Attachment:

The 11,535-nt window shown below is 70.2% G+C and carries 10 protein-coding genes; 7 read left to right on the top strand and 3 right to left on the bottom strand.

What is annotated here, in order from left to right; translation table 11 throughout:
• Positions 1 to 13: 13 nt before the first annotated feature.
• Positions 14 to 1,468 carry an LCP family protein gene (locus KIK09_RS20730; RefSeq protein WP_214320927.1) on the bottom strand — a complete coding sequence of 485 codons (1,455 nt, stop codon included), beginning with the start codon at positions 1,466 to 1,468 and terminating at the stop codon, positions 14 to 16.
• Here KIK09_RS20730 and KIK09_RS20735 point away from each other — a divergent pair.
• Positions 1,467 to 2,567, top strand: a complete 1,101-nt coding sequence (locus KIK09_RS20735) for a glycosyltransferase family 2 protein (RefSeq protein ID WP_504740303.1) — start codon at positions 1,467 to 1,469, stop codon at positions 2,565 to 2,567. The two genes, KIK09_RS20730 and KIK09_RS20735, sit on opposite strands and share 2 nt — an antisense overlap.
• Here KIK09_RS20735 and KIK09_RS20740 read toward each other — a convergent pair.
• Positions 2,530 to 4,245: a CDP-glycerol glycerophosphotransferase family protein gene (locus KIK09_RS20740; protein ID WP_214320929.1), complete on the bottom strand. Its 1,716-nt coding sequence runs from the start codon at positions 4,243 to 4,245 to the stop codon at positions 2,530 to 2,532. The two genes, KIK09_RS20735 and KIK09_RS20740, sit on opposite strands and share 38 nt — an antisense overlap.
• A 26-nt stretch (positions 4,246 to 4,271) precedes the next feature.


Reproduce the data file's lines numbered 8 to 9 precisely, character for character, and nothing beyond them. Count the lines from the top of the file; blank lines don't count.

• Positions 2,530 to 4,245: a CDP-glycerol glycerophosphotransferase family protein gene (locus KIK09_RS20740; protein ID WP_214320929.1), complete on the bottom strand. Its 1,716-nt coding sequence runs from the start codon at positions 4,243 to 4,245 to the stop codon at positions 2,530 to 2,532. The two genes, KIK09_RS20735 and KIK09_RS20740, sit on opposite strands and share 38 nt — an antisense overlap.
• A 26-nt stretch (positions 4,246 to 4,271) precedes the next feature.